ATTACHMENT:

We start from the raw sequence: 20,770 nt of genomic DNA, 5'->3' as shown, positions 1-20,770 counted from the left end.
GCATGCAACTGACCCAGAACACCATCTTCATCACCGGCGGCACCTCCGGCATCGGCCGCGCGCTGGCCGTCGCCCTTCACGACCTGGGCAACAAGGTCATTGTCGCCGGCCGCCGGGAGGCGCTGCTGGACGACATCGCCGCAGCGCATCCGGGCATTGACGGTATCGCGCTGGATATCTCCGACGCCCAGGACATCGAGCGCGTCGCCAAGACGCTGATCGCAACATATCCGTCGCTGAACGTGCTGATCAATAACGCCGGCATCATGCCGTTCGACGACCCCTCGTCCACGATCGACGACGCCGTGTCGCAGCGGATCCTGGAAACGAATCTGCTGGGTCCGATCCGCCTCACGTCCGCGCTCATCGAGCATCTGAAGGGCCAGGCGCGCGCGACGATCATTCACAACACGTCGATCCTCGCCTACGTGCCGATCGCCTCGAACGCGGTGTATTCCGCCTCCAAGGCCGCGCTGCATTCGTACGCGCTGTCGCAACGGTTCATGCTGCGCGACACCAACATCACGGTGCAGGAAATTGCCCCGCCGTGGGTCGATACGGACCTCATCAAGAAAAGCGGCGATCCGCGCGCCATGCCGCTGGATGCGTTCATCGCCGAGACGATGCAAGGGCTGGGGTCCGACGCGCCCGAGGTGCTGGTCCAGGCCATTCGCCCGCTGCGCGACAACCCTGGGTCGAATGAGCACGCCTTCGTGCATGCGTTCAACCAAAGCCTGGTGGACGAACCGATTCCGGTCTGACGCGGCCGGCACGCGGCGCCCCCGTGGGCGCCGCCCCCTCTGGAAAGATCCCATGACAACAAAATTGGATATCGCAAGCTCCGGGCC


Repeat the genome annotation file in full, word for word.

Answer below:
We start from the raw sequence: 20,770 nt of genomic DNA, 5'->3' as shown, positions 1-20,770 counted from the left end.
GCATGCAACTGACCCAGAACACCATCTTCATCACCGGCGGCACCTCCGGCATCGGCCGCGCGCTGGCCGTCGCCCTTCACGACCTGGGCAACAAGGTCATTGTCGCCGGCCGCCGGGAGGCGCTGCTGGACGACATCGCCGCAGCGCATCCGGGCATTGACGGTATCGCGCTGGATATCTCCGACGCCCAGGACATCGAGCGCGTCGCCAAGACGCTGATCGCAACATATCCGTCGCTGAACGTGCTGATCAATAACGCCGGCATCATGCCGTTCGACGACCCCTCGTCCACGATCGACGACGCCGTGTCGCAGCGGATCCTGGAAACGAATCTGCTGGGTCCGATCCGCCTCACGTCCGCGCTCATCGAGCATCTGAAGGGCCAGGCGCGCGCGACGATCATTCACAACACGTCGATCCTCGCCTACGTGCCGATCGCCTCGAACGCGGTGTATTCCGCCTCCAAGGCCGCGCTGCATTCGTACGCGCTGTCGCAACGGTTCATGCTGCGCGACACCAACATCACGGTGCAGGAAATTGCCCCGCCGTGGGTCGATACGGACCTCATCAAGAAAAGCGGCGATCCGCGCGCCATGCCGCTGGATGCGTTCATCGCCGAGACGATGCAAGGGCTGGGGTCCGACGCGCCCGAGGTGCTGGTCCAGGCCATTCGCCCGCTGCGCGACAACCCTGGGTCGAATGAGCACGCCTTCGTGCATGCGTTCAACCAAAGCCTGGTGGACGAACCGATTCCGGTCTGACGCGGCCGGCACGCGGCGCCCCCGTGGGCGCCGCCCCCTCTGGAAAGATCCCATGACAACAAAATTGGATATCGCAAGCTCCGGGCC